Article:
Foster Farms Recalls Chicken Amid Outbreak: What Took So Long?

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By Admin on July 08, 2014 10:36 AM

California chicken producer Foster Farms has issued a recall for 170 different chicken products originating from the company's Fresno facilities in March for possible salmonella contamination.

The products affected by the recall include drumsticks, thighs, chicken tenders, and livers under various labels including Foster Farms, FoodMaxx, Kroger, Safeway, Savemart, Valbest and Sunland. According to The Associated Press, the products were distributed to California, Nevada, Idaho, Utah, Oregon, Washington, Alaska, Arizona, and Hawaii; they all have "use or freeze by" dates from March 21 to March 29 of this year.

Why is this recall just happening now? And how does it relate to the ongoing salmonella outbreak that's sickened nearly 600 people in 27 states?

Direct Link to Salmonella Case

The recall was issued after USDA lab tests confirmed that Foster Farms chicken was the source of salmonella that sickened a 10-year-old girl. According to LA Weekly, the girl's family bought the chicken on March 16, the girl ate it April 29, and began to show symptoms of food borne illness on May 5. The USDA recovered the remainder of the chicken for testing on June 23 and found a molecular match between the bacteria on the chicken and the bacteria infecting the girl.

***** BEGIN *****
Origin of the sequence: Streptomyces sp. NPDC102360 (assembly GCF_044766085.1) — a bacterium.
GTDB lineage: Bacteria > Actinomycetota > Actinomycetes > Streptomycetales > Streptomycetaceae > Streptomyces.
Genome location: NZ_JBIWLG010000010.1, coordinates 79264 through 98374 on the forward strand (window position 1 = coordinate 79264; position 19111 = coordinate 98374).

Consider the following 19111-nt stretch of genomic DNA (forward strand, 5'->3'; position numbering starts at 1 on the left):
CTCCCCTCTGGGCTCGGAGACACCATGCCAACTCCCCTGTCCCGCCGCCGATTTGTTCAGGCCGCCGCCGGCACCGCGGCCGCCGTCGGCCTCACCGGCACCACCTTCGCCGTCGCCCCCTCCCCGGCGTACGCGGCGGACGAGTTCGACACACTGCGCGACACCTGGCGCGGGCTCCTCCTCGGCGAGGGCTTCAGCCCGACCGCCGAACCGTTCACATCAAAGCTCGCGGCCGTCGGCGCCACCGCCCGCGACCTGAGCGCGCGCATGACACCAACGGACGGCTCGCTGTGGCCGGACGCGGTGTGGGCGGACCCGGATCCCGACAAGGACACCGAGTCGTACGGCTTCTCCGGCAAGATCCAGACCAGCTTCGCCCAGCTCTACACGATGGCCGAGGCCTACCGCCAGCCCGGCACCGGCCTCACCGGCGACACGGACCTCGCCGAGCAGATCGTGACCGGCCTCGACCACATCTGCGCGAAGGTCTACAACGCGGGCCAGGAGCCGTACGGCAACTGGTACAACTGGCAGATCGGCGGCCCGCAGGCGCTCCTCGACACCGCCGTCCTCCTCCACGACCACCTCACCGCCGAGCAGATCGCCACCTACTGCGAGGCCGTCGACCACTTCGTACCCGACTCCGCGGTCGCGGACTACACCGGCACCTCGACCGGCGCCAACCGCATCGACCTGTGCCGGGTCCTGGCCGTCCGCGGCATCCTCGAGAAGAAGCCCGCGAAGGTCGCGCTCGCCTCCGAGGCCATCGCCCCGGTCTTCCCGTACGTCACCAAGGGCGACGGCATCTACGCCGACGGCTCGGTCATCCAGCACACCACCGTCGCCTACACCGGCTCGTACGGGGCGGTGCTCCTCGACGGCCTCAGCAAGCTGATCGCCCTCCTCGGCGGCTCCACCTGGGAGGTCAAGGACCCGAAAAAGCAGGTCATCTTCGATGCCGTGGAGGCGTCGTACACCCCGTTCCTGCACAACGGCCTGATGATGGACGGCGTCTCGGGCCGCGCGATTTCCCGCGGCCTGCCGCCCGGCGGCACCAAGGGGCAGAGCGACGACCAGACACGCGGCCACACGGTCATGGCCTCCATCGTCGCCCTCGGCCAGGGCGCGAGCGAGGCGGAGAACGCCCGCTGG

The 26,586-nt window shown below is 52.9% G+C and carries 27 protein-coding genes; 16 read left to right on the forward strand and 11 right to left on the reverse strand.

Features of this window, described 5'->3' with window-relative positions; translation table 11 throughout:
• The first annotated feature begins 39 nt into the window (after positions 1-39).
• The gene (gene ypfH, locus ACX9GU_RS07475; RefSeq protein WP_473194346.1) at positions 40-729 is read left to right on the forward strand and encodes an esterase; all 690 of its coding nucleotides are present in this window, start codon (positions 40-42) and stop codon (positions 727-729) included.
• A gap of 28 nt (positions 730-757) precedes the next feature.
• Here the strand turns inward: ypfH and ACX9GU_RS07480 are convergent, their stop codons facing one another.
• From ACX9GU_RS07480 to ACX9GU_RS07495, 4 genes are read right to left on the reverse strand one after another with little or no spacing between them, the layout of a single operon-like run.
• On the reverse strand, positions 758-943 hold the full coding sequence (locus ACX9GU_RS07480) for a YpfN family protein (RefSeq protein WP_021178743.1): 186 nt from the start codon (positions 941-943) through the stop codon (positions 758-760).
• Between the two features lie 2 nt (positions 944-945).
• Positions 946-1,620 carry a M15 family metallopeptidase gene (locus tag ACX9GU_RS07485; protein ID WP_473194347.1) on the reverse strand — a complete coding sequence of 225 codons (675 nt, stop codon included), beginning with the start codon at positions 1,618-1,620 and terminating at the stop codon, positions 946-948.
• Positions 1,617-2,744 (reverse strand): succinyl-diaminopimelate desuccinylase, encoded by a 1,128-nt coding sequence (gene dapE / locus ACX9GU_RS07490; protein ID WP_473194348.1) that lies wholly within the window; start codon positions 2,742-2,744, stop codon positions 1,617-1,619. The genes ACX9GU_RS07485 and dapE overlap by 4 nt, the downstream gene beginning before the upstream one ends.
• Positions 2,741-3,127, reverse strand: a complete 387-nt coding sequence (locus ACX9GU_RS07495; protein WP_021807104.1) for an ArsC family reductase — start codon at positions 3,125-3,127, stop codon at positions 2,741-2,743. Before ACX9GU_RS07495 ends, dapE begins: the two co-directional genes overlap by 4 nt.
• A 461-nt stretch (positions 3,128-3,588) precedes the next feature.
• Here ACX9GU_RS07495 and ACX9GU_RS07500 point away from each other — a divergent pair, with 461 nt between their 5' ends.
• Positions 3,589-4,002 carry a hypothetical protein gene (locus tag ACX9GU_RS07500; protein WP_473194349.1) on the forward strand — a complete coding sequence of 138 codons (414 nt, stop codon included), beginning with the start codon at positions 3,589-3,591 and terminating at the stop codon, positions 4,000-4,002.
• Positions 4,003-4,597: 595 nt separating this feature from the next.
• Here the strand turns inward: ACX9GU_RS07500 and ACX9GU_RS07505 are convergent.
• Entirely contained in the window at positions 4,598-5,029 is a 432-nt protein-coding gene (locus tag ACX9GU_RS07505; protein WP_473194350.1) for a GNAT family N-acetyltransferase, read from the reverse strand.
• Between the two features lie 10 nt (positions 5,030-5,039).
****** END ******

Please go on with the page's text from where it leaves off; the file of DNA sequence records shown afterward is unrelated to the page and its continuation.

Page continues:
Although the USDA shut down three Foster Farms plants last year for unsanitary conditions, the most recent case is the first direct link to Foster Farms from the widespread salmonella outbreak. A similar strain of Salmonella Heidelberg, an antibiotic-resistant strain of the bacteria, is implicated in the broader outbreak, but this is the first recall to be issued by the company.

Why Did It Take So Long?

A quirk in food safety law allows raw chicken to contain salmonella as a "naturally occurring substance." Thus, the FDA has no power to compel a mandatory recall for salmonella found in chicken and must instead rely on manufacturers to issue voluntary recalls, as happened with the most recent Foster Farms recall.

To address this perceived shortfall, a bill has been introduced into the U.S. House that would allow the USDA to recall meat, poultry, or eggs contaminated by any bacteria that's resistant to two or more "critically important antibiotics," reports LA Weekly.

A full list of products affected by the Foster Farms recall is posted on the USDA's Food Safety and Inspection Service website.

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